Shamrock carried no contaminated product coverage, which is known as product recall coverage outside of the food business. The production shutdown of all three of its plants cost Shamrock $120 million. As a result of the shutdown, Shamrock also lost customers.
The $20 million payout from Shamrock’s general liability policy is welcome and was well-earned by a good history with its carrier and brokers. Without the backstop of contaminated products insurance, though, Shamrock blew a hole in its bottom line that forces the company to change, perhaps forever, the way it does business.
Management has a gun to its head. Two of Shamrock’s plants, including Bethlehem, are permanently shuttered, as the company shrinks in an effort to stave off bankruptcy.
Reilly Sheehan is among those terminated. In the end, he was the wrong person in the wrong place at the wrong time.
Burdened by the guilt, rational or not, over the fatalities and the horrendous damage to Shamrock’s business. Reilly Sheehan is a broken man. Leaning on the compassion of a cousin, he takes a job as a maintenance worker at the Bethlehem sewage treatment plant.
“Maybe I can keep this place clean,” he mutters to himself one night, as he swabs a sewage overflow with a mop in the early morning hours of a dark, cold February.
Risk & Insurance® partnered with Swiss Re Corporate Solutions to produce this scenario. Below are their recommendations on how to prevent the losses presented in the scenario. This perspective is not an editorial opinion of Risk & Insurance.®.
Shamrock Food’s story is not an isolated incident. Contaminations happen, and when they do they can cause a domino effect of loss and disruption for vendors and suppliers. Without Product Recall Insurance, Shamrock sustained large monetary losses, lost customers and ultimately two of their facilities. While the company’s liability coverage helped with the business losses of their retail customers, the lack of Product Recall and Contamination Insurance left them exposed to a litany of risks.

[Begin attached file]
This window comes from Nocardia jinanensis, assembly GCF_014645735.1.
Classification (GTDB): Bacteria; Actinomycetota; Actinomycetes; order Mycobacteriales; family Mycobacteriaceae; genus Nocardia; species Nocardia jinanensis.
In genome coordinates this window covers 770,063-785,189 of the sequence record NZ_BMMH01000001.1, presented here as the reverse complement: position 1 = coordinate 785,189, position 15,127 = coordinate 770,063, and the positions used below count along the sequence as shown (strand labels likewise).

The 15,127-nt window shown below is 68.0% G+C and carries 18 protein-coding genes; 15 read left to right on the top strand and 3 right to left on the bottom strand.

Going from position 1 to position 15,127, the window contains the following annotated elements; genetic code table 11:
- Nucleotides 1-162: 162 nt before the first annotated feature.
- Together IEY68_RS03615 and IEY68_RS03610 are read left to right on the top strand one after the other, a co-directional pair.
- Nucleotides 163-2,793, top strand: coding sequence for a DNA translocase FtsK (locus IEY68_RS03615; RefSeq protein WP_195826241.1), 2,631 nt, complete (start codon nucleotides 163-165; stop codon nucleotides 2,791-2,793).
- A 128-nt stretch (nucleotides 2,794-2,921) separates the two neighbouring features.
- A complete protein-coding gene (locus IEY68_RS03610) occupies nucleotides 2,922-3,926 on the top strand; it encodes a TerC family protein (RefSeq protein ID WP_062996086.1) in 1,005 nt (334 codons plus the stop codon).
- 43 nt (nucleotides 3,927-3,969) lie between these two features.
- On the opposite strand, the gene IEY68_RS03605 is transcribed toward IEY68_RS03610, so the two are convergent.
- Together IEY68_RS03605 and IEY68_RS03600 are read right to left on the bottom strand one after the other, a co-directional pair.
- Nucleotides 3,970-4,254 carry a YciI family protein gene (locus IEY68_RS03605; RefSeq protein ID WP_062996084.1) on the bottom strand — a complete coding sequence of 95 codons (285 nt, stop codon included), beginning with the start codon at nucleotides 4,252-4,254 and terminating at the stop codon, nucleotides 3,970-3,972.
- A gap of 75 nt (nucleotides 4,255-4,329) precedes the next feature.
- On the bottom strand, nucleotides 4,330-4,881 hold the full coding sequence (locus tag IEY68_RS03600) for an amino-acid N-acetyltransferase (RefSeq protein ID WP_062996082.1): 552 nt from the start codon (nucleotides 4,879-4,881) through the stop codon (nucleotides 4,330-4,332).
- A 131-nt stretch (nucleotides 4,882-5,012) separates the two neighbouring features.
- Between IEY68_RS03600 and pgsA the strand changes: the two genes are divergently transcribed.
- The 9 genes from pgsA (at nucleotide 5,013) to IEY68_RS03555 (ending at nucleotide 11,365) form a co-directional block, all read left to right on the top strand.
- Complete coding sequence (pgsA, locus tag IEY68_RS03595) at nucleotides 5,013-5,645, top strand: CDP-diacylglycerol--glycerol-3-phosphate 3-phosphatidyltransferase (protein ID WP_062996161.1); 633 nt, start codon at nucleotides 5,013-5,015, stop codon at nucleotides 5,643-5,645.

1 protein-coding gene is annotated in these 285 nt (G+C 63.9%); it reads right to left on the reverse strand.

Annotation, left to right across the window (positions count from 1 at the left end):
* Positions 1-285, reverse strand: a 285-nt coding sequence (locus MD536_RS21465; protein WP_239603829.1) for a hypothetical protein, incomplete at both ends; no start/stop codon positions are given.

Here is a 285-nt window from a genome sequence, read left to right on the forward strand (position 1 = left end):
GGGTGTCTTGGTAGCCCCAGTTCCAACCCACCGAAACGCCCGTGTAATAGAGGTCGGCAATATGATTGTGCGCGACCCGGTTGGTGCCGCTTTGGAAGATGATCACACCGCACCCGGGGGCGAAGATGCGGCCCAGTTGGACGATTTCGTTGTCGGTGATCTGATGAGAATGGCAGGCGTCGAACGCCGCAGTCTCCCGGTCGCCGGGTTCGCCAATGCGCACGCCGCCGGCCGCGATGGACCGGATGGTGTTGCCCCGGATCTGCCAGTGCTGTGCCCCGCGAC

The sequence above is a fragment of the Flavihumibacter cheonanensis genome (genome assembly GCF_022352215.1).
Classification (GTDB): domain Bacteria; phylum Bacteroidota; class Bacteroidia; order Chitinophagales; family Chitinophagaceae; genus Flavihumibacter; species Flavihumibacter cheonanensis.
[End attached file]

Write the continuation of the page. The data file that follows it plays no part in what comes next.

Risk Managers in the Food & Beverage industry should consider Product Recall Insurance because it can protect your company from:
Ultimately, choosing the right partner is key. Finding an insurer who offers comprehensive coverage and claims support will be of the utmost importance should disaster strike. Not only is cover needed to provide balance sheet protection for lost revenues, extra expense, cleaning, disposal, storage and replacing the contaminated products, but coverage should go even further in providing the following additional services:
A strong contamination insurance program can fill gaps between other P&C lines, but more importantly it can provide needed risk management resources when companies need them most: during a crisis.